5.9 Understand the definition of an improper integral as a limit of definite integrals (Text on pp.427-428). Understand that the integral converges if the limit exists, and diverges otherwise (Definition 1 on p.428). Examples 1,2,3 are important. Understand the behavior of the 1/xp integrals from 1 to infinity: converge if p>1, diverge otherwise. Exercises 5,6,7,8 (be ready to use substitution!). Also Exercises 11,14,17,18 which use a preliminary integration by parts. Understand the behavior of the 1/xp integrals from 0 to 1: converge if p<1, diverge otherwise (Definition 3 on p.431). Examples 5,6,7. Understand Example 8 - requires integration by parts. Exercises 23,24,25,26. Understand that ln(x) gives a convergent integral from 0 to 1. Comparison Theorem and applications will not be covered in this examination.
6.1 Be able to do a problem like Example 2 (find area enclosed by two curves): locate intersection points, set up integral with correct sign (need to know which curve is higher), and evaluate Exercises 5,11,13,15. Be able to integrate with respect to y when appropriate (Example 5, Exercises 11,12. Be able to use numerical techniques (Example 4, Exercises 21-24). Be able to handle curves that intersect twice or more (Exercise 25). Areas enclosed by parametric curves will not be covered in this examination.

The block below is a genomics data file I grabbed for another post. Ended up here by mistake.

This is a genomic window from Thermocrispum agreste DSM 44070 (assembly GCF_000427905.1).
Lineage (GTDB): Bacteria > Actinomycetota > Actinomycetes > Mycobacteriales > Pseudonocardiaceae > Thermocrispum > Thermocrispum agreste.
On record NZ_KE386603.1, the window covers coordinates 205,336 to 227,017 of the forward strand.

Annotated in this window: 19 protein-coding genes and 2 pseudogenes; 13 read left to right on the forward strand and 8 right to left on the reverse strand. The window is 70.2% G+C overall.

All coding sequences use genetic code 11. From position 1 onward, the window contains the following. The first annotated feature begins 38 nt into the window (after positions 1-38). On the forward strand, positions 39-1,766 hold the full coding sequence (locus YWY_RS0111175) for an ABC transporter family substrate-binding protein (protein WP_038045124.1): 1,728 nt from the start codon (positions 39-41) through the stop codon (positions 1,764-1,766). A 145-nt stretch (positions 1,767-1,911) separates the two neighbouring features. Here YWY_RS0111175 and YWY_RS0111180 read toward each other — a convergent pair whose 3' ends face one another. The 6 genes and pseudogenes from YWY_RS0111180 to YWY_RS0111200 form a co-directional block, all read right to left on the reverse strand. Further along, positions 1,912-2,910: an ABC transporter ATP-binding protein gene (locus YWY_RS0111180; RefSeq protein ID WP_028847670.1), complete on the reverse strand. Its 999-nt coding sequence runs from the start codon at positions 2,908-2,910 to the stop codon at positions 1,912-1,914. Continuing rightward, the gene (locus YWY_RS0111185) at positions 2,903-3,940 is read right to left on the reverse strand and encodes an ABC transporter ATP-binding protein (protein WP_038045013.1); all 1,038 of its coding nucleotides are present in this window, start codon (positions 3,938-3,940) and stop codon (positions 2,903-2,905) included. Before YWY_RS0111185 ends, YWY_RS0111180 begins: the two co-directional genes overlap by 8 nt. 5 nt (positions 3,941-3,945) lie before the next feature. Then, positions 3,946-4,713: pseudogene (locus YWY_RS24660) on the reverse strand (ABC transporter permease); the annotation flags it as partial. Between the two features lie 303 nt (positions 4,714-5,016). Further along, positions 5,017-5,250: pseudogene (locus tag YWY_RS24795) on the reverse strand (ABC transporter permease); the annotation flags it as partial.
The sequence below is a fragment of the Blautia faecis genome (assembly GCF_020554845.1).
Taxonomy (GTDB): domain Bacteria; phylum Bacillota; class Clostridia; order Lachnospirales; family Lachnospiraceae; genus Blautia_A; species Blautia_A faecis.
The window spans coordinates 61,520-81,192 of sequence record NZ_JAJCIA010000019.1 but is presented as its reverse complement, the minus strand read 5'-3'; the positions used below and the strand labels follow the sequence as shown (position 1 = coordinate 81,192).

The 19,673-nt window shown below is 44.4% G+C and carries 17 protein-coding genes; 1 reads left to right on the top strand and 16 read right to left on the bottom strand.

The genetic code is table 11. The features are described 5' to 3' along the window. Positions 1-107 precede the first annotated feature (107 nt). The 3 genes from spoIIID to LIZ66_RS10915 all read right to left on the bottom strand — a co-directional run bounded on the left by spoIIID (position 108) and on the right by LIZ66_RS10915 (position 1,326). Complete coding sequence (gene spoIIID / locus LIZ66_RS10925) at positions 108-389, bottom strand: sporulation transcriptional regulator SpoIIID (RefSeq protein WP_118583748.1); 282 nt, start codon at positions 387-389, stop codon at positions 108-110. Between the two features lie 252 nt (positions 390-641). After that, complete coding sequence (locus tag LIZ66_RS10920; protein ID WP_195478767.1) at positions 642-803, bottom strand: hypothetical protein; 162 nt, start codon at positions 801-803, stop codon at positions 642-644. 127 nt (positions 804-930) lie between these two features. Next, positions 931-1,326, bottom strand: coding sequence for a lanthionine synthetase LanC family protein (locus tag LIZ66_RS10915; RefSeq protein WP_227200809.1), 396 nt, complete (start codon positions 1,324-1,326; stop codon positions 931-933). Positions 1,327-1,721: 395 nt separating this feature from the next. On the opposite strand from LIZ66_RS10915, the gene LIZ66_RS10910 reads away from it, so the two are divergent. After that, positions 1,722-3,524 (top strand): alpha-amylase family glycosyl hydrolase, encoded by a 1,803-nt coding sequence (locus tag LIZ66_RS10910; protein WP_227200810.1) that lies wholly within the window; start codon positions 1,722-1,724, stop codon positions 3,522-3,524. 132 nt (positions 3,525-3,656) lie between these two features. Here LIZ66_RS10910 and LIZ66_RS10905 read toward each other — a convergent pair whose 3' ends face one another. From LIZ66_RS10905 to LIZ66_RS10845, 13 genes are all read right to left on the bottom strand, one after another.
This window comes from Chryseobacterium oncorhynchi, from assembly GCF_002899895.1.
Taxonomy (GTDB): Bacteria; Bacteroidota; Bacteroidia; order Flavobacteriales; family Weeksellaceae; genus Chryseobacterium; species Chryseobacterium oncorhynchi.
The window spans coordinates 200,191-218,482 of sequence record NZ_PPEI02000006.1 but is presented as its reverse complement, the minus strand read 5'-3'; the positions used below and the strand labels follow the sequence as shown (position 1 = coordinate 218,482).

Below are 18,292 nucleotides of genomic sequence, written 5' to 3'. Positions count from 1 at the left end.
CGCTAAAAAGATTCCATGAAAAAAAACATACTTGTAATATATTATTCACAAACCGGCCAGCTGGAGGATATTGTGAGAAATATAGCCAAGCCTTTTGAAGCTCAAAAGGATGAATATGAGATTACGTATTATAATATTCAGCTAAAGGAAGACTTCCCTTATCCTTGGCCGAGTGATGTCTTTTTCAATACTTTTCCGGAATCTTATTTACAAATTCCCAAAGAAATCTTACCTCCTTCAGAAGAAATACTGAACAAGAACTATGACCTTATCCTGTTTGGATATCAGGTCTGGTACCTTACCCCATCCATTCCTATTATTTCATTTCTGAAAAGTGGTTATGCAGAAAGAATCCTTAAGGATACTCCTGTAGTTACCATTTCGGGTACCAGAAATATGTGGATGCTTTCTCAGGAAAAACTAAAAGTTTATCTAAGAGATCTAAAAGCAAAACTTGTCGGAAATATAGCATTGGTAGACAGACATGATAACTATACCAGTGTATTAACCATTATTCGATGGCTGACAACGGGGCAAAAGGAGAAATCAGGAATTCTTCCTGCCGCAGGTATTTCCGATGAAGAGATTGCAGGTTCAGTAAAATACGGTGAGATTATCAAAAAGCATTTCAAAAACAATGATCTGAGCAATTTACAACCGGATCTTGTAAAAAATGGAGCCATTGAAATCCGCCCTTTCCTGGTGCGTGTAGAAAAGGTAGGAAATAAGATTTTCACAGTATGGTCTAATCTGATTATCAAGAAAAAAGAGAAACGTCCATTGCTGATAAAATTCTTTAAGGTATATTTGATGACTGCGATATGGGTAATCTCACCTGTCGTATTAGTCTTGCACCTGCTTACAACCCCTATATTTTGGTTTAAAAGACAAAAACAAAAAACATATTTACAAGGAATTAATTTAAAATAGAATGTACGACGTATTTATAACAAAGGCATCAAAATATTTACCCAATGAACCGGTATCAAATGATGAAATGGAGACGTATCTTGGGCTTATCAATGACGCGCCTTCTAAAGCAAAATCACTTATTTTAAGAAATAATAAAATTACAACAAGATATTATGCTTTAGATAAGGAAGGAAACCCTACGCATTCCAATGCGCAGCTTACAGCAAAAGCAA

6.2 Understand how to calculate a volume by the method of slices: determine your axis of integration, find volume of infinitesimal slice (dV = A(x)dx if x is the variable of integration, and integrate dV between appropriate endpoints. See "Definition of Volume," p.457. For solids of revolution the axis of integration is the axis of symmetry (Examples 2,3,4, Exercises1-6). Understand how to set up integrals for more general volumes (Examples 5,6, Exercises 20,21,24,26,28). Be able to use the method of circular shells, especially when the slice method leads to difficult equations or integrals (Example 7, Exercises 41,42).
6.3 Be able to set up the integral giving the length of the graph of f(x) between x=a and x=b. Examples 2,3,4, Exercises 5,6,7.
6.4 Understand the definition of the average value of a function on an interval (Box p.470). Example 1, Exercises 5,11,12,13
6.5 Understand how the formula Work=Force x Distance becomes an integral when the force varies over the distance. Examples 1,2, Exercises 1,2,3,4 or when both force and distance vary during the problem Example 3, Exercises 7,11,13a,14
Use the Chapter Review for further reviewing.
Concept check: 1-7.
Exercises 1-4 (area)
Exercises 5,8,9-12a (volumes)
Exercises 13,14 (arc length)
Exercises 16, 17a (work)